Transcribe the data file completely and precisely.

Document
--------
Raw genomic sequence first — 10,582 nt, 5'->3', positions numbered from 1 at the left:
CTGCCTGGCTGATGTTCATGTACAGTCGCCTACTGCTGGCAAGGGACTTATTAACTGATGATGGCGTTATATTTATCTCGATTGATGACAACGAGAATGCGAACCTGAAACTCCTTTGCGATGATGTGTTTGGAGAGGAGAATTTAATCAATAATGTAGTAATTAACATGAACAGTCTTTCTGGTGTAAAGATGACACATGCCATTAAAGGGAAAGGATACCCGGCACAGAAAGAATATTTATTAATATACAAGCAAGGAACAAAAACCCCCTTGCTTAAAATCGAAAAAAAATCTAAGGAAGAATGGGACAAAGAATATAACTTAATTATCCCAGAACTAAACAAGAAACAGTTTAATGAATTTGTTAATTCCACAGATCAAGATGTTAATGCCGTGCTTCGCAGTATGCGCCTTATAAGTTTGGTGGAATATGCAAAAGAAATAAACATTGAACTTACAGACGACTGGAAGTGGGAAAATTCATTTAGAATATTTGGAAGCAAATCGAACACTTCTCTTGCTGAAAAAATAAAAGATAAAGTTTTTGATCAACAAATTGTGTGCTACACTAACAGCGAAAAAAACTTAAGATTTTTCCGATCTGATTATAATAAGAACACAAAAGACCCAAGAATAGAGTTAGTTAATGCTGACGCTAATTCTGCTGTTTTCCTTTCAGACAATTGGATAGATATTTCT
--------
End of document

Raw genomic sequence first — 10,582 nt, 5'->3', positions numbered from 1 at the left:
CTGCCTGGCTGATGTTCATGTACAGTCGCCTACTGCTGGCAAGGGACTTATTAACTGATGATGGCGTTATATTTATCTCGATTGATGACAACGAGAATGCGAACCTGAAACTCCTTTGCGATGATGTGTTTGGAGAGGAGAATTTAATCAATAATGTAGTAATTAACATGAACAGTCTTTCTGGTGTAAAGATGACACATGCCATTAAAGGGAAAGGATACCCGGCACAGAAAGAATATTTATTAATATACAAGCAAGGAACAAAAACCCCCTTGCTTAAAATCGAAAAAAAATCTAAGGAAGAATGGGACAAAGAATATAACTTAATTATCCCAGAACTAAACAAGAAACAGTTTAATGAATTTGTTAATTCCACAGATCAAGATGTTAATGCCGTGCTTCGCAGTATGCGCCTTATAAGTTTGGTGGAATATGCAAAAGAAATAAACATTGAACTTACAGACGACTGGAAGTGGGAAAATTCATTTAGAATATTTGGAAGCAAATCGAACACTTCTCTTGCTGAAAAAATAAAAGATAAAGTTTTTGATCAACAAATTGTGTGCTACACTAACAGCGAAAAAAACTTAAGATTTTTCCGATCTGATTATAATAAGAACACAAAAGACCCAAGAATAGAGTTAGTTAATGCTGACGCTAATTCTGCTGTTTTCCTTTCAGACAATTGGATAGATATTTCT